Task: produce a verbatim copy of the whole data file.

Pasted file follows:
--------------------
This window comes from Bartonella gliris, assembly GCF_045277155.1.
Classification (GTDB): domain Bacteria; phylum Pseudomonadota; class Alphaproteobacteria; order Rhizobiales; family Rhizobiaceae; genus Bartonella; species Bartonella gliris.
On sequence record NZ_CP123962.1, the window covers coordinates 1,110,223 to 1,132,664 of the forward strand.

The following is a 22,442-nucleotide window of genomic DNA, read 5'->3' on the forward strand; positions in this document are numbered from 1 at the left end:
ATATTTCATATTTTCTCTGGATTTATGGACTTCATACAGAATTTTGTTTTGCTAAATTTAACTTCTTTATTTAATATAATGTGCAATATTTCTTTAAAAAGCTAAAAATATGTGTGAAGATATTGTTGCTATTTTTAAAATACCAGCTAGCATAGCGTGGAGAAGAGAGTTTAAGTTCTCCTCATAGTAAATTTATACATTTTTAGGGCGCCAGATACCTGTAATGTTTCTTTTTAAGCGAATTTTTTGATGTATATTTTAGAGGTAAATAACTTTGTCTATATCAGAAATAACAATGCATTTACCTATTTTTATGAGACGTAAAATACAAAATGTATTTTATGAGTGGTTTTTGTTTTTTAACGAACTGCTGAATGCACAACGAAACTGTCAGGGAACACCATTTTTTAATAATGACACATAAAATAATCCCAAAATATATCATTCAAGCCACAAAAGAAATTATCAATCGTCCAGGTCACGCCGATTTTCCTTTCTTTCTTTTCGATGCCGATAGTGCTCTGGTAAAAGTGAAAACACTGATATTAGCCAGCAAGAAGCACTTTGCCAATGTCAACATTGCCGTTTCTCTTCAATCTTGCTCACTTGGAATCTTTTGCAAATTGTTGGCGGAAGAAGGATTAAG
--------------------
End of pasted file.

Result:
This window comes from Bartonella gliris, assembly GCF_045277155.1.
Classification (GTDB): domain Bacteria; phylum Pseudomonadota; class Alphaproteobacteria; order Rhizobiales; family Rhizobiaceae; genus Bartonella; species Bartonella gliris.
On sequence record NZ_CP123962.1, the window covers coordinates 1,110,223 to 1,132,664 of the forward strand.

The following is a 22,442-nucleotide window of genomic DNA, read 5'->3' on the forward strand; positions in this document are numbered from 1 at the left end:
ATATTTCATATTTTCTCTGGATTTATGGACTTCATACAGAATTTTGTTTTGCTAAATTTAACTTCTTTATTTAATATAATGTGCAATATTTCTTTAAAAAGCTAAAAATATGTGTGAAGATATTGTTGCTATTTTTAAAATACCAGCTAGCATAGCGTGGAGAAGAGAGTTTAAGTTCTCCTCATAGTAAATTTATACATTTTTAGGGCGCCAGATACCTGTAATGTTTCTTTTTAAGCGAATTTTTTGATGTATATTTTAGAGGTAAATAACTTTGTCTATATCAGAAATAACAATGCATTTACCTATTTTTATGAGACGTAAAATACAAAATGTATTTTATGAGTGGTTTTTGTTTTTTAACGAACTGCTGAATGCACAACGAAACTGTCAGGGAACACCATTTTTTAATAATGACACATAAAATAATCCCAAAATATATCATTCAAGCCACAAAAGAAATTATCAATCGTCCAGGTCACGCCGATTTTCCTTTCTTTCTTTTCGATGCCGATAGTGCTCTGGTAAAAGTGAAAACACTGATATTAGCCAGCAAGAAGCACTTTGCCAATGTCAACATTGCCGTTTCTCTTCAATCTTGCTCACTTGGAATCTTTTGCAAATTGTTGGCGGAAGAAGGATTAAG